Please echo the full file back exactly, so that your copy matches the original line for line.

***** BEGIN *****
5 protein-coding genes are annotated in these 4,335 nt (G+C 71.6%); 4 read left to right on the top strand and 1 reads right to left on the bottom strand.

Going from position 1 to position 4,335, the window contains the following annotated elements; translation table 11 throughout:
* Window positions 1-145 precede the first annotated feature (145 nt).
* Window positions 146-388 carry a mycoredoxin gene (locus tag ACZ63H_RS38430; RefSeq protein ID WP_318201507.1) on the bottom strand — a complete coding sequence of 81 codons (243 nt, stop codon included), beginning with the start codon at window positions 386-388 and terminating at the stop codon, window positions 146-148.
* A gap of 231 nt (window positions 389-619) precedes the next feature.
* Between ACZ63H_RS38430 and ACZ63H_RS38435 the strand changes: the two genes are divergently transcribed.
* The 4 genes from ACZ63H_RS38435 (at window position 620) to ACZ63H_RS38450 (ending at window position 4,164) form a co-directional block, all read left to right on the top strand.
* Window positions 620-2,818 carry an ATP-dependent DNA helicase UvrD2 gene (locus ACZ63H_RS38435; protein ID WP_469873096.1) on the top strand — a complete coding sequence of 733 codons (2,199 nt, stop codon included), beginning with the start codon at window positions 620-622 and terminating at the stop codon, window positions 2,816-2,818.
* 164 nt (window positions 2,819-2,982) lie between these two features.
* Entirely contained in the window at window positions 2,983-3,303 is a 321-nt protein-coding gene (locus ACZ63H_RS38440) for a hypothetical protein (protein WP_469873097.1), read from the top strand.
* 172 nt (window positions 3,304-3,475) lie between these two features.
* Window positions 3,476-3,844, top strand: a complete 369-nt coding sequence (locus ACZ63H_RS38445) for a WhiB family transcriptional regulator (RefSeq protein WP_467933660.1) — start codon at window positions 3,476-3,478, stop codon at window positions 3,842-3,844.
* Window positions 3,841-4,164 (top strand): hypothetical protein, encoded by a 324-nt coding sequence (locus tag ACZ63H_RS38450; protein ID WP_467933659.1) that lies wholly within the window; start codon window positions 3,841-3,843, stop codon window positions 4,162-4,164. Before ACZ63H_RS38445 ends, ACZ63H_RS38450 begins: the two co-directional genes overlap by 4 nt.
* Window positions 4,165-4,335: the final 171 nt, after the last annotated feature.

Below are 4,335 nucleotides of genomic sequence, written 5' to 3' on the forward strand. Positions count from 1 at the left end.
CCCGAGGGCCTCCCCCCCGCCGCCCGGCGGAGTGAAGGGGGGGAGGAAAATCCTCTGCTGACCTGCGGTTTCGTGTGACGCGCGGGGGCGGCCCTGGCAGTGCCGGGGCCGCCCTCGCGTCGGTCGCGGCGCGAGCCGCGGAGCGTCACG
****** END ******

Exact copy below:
5 protein-coding genes are annotated in these 4,335 nt (G+C 71.6%); 4 read left to right on the top strand and 1 reads right to left on the bottom strand.

Going from position 1 to position 4,335, the window contains the following annotated elements; translation table 11 throughout:
* Window positions 1-145 precede the first annotated feature (145 nt).
* Window positions 146-388 carry a mycoredoxin gene (locus tag ACZ63H_RS38430; RefSeq protein ID WP_318201507.1) on the bottom strand — a complete coding sequence of 81 codons (243 nt, stop codon included), beginning with the start codon at window positions 386-388 and terminating at the stop codon, window positions 146-148.
* A gap of 231 nt (window positions 389-619) precedes the next feature.
* Between ACZ63H_RS38430 and ACZ63H_RS38435 the strand changes: the two genes are divergently transcribed.
* The 4 genes from ACZ63H_RS38435 (at window position 620) to ACZ63H_RS38450 (ending at window position 4,164) form a co-directional block, all read left to right on the top strand.
* Window positions 620-2,818 carry an ATP-dependent DNA helicase UvrD2 gene (locus ACZ63H_RS38435; protein ID WP_469873096.1) on the top strand — a complete coding sequence of 733 codons (2,199 nt, stop codon included), beginning with the start codon at window positions 620-622 and terminating at the stop codon, window positions 2,816-2,818.
* 164 nt (window positions 2,819-2,982) lie between these two features.
* Entirely contained in the window at window positions 2,983-3,303 is a 321-nt protein-coding gene (locus ACZ63H_RS38440) for a hypothetical protein (protein WP_469873097.1), read from the top strand.
* 172 nt (window positions 3,304-3,475) lie between these two features.
* Window positions 3,476-3,844, top strand: a complete 369-nt coding sequence (locus ACZ63H_RS38445) for a WhiB family transcriptional regulator (RefSeq protein WP_467933660.1) — start codon at window positions 3,476-3,478, stop codon at window positions 3,842-3,844.
* Window positions 3,841-4,164 (top strand): hypothetical protein, encoded by a 324-nt coding sequence (locus tag ACZ63H_RS38450; protein ID WP_467933659.1) that lies wholly within the window; start codon window positions 3,841-3,843, stop codon window positions 4,162-4,164. Before ACZ63H_RS38445 ends, ACZ63H_RS38450 begins: the two co-directional genes overlap by 4 nt.
* Window positions 4,165-4,335: the final 171 nt, after the last annotated feature.

Below are 4,335 nucleotides of genomic sequence, written 5' to 3' on the forward strand. Positions count from 1 at the left end.
CCCGAGGGCCTCCCCCCCGCCGCCCGGCGGAGTGAAGGGGGGGAGGAAAATCCTCTGCTGACCTGCGGTTTCGTGTGACGCGCGGGGGCGGCCCTGGCAGTGCCGGGGCCGCCCTCGCGTCGGTCGCGGCGCGAGCCGCGGAGCGTCACG